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    (Original post by L'Evil Fish)
    I agree with these.
    Why do you think your education should be cheaper?

    Theoretically if my parents pay higher taxes and so the subsidy I receive is already lower as a family we are already paying more, should higher earners face large prescription charges for medicine? (That's the best analogy everyone pays via taxes and those who use the service make an additional contribution, the same goes for road tax)


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    (Original post by Goods)
    Why do you think your education should be cheaper?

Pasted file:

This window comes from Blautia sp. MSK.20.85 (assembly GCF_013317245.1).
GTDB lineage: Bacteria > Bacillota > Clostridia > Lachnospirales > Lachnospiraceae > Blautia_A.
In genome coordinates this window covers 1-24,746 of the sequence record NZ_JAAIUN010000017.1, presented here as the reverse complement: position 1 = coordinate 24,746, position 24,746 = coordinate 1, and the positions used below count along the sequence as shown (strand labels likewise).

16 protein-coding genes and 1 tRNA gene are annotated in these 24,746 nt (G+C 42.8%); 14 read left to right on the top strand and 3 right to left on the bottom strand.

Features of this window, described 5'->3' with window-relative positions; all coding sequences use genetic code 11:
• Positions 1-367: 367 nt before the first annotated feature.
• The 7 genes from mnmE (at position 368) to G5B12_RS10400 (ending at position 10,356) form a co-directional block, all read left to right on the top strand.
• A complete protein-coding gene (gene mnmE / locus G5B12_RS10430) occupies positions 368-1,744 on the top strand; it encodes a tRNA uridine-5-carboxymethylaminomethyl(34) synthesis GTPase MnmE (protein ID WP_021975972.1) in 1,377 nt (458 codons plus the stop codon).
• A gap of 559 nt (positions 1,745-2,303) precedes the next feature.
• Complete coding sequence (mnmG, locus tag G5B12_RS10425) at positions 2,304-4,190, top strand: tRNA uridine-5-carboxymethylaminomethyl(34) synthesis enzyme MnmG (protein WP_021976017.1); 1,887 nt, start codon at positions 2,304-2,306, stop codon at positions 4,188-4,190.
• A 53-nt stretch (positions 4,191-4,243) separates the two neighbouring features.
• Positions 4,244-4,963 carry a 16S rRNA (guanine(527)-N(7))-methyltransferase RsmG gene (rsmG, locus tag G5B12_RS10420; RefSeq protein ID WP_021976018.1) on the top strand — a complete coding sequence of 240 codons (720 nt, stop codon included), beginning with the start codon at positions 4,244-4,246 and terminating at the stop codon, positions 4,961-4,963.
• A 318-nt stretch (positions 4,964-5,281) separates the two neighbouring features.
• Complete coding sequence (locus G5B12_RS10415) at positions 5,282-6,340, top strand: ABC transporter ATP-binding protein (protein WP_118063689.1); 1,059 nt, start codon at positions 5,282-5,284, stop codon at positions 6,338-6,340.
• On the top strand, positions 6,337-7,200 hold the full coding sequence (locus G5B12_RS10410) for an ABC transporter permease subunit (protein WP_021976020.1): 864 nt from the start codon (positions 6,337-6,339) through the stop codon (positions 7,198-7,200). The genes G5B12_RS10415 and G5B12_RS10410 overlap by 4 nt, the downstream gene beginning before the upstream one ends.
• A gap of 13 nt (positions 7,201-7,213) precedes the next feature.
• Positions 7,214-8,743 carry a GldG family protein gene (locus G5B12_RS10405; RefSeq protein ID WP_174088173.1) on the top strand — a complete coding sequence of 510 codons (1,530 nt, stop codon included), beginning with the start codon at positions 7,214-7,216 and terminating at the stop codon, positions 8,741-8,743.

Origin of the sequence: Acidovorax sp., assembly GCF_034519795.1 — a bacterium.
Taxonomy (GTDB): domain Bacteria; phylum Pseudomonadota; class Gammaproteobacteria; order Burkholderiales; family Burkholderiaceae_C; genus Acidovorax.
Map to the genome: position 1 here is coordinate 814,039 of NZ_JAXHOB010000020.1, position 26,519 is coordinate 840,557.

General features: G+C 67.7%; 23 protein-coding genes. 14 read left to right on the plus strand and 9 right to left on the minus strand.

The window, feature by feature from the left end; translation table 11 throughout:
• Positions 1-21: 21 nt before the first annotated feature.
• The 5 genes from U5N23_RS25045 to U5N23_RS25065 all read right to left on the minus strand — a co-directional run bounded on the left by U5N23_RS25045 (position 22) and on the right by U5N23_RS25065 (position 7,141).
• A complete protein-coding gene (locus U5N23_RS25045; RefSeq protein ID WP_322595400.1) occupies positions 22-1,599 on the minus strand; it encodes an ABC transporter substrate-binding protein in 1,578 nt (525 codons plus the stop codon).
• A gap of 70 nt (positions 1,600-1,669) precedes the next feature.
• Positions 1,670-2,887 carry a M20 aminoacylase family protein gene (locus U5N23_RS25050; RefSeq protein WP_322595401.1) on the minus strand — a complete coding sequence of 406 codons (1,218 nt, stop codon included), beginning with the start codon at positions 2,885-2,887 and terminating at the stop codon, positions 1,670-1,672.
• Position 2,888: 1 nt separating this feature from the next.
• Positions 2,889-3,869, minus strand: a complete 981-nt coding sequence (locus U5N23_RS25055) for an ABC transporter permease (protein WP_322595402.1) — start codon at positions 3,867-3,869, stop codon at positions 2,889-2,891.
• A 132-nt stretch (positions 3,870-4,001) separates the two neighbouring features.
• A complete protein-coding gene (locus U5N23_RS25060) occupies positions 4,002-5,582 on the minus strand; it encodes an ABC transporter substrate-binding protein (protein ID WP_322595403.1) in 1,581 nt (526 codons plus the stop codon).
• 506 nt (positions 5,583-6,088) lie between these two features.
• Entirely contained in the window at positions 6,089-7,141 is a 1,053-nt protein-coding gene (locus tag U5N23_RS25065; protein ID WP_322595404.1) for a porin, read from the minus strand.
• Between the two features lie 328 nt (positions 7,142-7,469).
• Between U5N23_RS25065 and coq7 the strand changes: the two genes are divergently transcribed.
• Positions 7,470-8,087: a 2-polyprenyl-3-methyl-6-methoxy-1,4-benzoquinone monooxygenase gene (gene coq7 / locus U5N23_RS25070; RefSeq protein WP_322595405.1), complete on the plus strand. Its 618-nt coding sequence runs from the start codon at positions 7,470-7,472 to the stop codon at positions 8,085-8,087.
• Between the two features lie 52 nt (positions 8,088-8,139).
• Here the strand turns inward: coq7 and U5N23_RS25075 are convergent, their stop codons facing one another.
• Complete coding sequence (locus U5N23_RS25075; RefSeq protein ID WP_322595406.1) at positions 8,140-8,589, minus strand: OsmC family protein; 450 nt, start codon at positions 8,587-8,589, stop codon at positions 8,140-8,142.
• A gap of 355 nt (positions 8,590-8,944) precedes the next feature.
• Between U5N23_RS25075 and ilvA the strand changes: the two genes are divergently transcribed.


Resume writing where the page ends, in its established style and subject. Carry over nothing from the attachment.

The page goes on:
Theoretically if my parents pay higher taxes and so the subsidy I receive is already lower as a family we are already paying more, should higher earners face large prescription charges for medicine? (That's the best analogy everyone pays via taxes and those who use the service make an additional contribution, the same goes for road tax)


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    Because I've never experienced it. Your family likely have. If it was an interest free loan, I wouldn't have a problem with borrowing.

    The way I see it, the government acts as my parents in helping me pay my way through uni. Maybe I receive too much in grants, but I still feel I should receive the help as other people's parents provide.

    Well prescription medicine is free in Wales so haven't had to think about that
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    (Original post by L'Evil Fish)
    Your family likely have.